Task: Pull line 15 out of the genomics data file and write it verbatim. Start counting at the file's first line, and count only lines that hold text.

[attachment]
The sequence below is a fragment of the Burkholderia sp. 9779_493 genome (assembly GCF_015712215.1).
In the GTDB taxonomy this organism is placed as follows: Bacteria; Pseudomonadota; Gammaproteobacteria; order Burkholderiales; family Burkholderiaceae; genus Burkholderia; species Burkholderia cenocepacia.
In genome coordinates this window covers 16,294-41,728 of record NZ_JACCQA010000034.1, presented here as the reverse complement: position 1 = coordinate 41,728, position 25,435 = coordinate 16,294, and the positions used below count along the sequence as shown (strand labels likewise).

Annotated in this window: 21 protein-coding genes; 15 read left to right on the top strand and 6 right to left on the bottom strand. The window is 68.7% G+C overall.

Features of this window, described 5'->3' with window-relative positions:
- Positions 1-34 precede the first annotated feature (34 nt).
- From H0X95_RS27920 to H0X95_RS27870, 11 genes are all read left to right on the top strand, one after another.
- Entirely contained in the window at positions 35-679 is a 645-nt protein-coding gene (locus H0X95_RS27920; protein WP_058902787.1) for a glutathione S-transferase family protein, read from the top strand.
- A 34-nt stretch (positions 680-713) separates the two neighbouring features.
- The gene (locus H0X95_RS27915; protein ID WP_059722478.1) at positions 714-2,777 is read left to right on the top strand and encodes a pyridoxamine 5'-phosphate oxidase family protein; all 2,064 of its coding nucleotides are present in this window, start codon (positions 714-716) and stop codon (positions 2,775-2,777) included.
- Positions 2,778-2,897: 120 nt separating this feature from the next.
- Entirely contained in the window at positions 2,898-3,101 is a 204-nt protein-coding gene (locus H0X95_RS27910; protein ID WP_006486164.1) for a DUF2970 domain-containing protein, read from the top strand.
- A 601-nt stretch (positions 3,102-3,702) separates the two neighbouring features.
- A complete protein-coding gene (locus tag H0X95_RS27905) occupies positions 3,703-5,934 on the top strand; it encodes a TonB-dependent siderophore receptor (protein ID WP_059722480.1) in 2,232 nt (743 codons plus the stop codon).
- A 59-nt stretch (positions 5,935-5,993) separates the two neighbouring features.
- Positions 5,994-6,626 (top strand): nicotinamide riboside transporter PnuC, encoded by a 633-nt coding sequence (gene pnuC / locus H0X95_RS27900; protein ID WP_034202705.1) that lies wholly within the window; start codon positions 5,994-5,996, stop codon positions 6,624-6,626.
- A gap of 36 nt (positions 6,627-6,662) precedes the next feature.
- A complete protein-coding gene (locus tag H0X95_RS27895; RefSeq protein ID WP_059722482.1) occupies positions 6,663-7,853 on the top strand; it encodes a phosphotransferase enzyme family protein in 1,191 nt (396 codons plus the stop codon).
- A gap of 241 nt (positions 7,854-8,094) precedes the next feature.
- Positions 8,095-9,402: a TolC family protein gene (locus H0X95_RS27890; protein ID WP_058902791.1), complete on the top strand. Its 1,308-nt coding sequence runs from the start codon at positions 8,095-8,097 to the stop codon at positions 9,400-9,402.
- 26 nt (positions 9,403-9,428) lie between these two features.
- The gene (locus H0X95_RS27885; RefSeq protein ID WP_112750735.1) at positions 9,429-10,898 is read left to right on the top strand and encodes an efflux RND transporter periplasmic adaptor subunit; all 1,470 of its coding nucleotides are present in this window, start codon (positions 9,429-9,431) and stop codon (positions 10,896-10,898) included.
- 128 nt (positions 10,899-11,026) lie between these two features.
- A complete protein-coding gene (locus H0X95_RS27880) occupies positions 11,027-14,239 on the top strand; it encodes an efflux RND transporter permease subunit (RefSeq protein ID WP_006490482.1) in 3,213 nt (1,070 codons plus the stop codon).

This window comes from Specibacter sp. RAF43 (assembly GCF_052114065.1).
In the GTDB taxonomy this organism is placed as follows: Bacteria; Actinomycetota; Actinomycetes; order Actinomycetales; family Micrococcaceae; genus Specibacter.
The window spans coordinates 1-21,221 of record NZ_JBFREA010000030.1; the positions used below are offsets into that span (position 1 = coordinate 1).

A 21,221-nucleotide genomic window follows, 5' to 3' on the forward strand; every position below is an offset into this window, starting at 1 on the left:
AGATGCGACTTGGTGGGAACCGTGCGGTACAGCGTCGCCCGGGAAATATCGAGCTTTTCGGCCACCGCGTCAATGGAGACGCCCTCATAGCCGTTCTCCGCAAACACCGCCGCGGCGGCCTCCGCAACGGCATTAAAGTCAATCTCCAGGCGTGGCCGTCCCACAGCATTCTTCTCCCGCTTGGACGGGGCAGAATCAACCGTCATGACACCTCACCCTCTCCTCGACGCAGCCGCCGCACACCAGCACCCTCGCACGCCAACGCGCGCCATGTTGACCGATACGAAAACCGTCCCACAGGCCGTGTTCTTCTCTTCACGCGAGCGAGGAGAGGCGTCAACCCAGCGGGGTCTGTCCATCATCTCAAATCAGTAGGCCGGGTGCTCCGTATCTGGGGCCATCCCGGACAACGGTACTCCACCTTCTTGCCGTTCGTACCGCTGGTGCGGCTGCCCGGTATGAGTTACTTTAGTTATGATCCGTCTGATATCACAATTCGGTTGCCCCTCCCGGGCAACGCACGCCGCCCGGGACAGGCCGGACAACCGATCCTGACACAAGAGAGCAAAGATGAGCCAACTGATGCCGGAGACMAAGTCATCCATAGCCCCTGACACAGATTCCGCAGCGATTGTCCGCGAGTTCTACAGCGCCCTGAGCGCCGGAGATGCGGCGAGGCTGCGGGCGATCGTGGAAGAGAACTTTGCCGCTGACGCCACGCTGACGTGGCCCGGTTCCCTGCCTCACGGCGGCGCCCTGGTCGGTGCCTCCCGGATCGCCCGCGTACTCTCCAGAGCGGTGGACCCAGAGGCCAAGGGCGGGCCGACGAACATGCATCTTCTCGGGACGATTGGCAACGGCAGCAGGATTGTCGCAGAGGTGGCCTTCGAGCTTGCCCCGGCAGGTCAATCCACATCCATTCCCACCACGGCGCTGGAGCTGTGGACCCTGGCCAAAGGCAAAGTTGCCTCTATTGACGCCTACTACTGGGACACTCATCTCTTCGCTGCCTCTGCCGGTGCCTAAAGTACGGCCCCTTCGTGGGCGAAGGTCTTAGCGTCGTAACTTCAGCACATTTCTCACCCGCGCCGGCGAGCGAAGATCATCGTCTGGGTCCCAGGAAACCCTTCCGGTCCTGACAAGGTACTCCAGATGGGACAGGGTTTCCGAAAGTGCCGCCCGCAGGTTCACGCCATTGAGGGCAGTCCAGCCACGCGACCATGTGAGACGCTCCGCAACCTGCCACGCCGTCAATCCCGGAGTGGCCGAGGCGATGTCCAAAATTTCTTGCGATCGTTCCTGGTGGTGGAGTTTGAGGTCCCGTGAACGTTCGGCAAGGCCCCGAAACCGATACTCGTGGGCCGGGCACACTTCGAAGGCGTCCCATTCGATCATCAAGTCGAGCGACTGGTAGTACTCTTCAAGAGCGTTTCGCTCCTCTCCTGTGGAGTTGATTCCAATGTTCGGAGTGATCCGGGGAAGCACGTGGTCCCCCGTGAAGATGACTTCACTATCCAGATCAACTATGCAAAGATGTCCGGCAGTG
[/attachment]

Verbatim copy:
- A 59-nt stretch (positions 5,935-5,993) separates the two neighbouring features.